Certain purine nucleosides have proved to be effective antivirals and are used as systemic agents. Two of these antiviral drugs deserve special mention. Vidarabine, or araA, is used topically for ocular herpesvirus and systemically for herpetic encephalitis as well as for neonatal herpesviral infections. This drug is an adenosine derivative that is phosphorylated by cellular enzymes to a triphosphate compound that inhibits many viral and human DNA polymerases and thus DNA synthesis. Herpesviral enzymes are ∼20-fold more susceptible to the drug compared with host DNA. Vidarabine is administered IV in large volumes of fluid and is rapidly inactivated. It may produce bone marrow suppression and CNS side effects when high blood levels are reached. An ophthalmic solution also is available.
Acyclovir (acycloguanosine) represents a new generation of antiviral agents, mainly because of its unique mechanism of action. This purine nucleoside is phosphorylated more efficiently by virus-induced thymidine kinase compared with host thymidine kinase. Once activated to the triphosphate form, it is a better substrate and inhibitor of viral, compared with host, DNA polymerase. Binding to DNA polymerase is irreversible. Once incorporated into viral DNA, the DNA chain is terminated.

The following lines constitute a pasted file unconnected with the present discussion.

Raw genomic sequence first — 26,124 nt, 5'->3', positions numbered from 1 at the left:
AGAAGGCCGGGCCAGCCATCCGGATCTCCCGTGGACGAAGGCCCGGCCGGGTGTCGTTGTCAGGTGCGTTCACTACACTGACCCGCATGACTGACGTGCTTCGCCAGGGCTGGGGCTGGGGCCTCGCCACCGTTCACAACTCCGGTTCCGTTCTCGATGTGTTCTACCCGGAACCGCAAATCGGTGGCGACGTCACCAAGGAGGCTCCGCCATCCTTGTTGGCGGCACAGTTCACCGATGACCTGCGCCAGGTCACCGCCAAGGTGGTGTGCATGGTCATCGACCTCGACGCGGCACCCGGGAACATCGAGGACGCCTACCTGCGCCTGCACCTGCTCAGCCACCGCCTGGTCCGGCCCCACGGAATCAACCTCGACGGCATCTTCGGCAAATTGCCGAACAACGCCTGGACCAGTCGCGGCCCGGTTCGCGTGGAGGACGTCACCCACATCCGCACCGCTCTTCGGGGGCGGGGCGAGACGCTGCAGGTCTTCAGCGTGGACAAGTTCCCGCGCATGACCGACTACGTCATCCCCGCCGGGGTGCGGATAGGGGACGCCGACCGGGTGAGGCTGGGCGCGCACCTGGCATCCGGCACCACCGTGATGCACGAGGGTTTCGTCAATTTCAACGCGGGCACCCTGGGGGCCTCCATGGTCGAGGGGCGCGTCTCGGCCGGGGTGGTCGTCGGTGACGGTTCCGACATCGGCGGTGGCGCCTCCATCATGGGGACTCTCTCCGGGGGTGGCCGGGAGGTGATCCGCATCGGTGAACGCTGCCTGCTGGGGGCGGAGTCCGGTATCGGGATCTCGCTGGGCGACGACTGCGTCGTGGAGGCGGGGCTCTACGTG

Acyclovir is relatively safe (probenecid renders the drug safer) and is useful against a variety of infections caused by DNA viruses, especially the herpesvirus family. However, resistance is increasing. Acyclovir is unable to eliminate latent infections. It is available as an ophthalmic ointment, a topical ointment and cream, an IV preparation, and various oral formulations. The prodrug deoxyacyclovir is more readily absorbed from the GI tract than acyclovir. Another similar antiviral purine nucleoside analog is ganciclovir, a synthetic guanine that is effective against human cytomegalovirus. Its mechanism of action is similar to that of acyclovir.
Last full review/revision March 2012 by Dawn Merton Boothe, DVM, PhD, DACVIM, DACVCP